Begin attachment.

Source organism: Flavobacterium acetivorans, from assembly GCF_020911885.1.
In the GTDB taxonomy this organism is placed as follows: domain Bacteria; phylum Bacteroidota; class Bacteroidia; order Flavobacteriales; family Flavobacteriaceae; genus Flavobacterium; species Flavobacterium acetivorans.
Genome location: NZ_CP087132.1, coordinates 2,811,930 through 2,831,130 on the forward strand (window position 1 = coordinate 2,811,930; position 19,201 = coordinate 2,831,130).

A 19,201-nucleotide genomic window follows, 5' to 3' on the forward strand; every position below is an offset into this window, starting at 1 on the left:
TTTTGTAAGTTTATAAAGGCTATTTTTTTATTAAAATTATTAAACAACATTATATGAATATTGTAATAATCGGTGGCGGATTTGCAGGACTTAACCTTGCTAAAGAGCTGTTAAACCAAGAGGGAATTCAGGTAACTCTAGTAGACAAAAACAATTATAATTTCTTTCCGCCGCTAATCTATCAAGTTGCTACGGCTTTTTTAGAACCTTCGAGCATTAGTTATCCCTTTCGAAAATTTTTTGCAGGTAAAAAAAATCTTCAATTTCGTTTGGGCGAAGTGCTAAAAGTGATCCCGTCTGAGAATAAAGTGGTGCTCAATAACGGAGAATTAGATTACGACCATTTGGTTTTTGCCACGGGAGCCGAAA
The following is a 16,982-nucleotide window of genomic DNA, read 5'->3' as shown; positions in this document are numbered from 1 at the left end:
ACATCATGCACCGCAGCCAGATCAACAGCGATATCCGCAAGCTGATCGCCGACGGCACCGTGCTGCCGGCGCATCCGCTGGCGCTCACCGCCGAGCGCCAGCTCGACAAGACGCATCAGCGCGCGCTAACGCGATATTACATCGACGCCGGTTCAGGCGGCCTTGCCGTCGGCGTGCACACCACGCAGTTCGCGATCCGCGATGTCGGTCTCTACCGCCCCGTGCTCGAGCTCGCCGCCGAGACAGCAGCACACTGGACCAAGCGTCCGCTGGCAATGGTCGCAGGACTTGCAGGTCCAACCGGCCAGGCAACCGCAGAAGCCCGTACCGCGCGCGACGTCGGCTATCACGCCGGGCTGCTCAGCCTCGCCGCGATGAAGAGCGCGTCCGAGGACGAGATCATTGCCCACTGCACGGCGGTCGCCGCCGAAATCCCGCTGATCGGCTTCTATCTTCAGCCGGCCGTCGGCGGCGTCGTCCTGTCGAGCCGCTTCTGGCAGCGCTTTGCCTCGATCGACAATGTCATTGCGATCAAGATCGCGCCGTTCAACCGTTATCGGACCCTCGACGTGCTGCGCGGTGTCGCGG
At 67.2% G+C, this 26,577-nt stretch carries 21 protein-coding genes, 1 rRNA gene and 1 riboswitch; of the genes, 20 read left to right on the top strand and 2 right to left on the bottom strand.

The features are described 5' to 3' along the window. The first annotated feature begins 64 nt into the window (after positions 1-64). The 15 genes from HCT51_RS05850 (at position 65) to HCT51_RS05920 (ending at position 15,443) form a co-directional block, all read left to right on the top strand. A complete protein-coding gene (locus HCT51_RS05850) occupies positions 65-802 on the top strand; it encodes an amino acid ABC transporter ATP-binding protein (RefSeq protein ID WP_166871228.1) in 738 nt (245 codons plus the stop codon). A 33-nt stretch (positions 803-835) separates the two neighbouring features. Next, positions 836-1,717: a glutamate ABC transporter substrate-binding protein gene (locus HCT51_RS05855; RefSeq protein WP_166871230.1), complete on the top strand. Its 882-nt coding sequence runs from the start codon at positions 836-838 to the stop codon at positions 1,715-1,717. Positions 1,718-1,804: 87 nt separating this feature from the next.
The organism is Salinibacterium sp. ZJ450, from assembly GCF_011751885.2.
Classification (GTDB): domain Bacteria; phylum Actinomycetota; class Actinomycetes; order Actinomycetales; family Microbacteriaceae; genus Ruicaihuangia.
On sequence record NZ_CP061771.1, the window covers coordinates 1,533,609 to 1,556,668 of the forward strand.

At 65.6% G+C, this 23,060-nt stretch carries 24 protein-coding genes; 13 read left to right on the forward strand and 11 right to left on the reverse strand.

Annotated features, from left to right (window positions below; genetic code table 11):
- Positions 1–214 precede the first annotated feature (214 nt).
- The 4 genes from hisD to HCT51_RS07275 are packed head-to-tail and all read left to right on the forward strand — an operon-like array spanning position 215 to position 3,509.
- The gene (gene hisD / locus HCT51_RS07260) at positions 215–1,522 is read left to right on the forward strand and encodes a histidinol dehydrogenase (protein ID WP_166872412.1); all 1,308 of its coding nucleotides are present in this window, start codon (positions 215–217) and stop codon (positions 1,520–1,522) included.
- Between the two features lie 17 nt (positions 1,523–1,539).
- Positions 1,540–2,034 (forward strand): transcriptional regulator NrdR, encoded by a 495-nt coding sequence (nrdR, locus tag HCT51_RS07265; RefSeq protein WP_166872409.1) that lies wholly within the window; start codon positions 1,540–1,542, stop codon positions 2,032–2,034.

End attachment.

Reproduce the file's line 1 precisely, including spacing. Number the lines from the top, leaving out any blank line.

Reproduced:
Source organism: Flavobacterium acetivorans, from assembly GCF_020911885.1.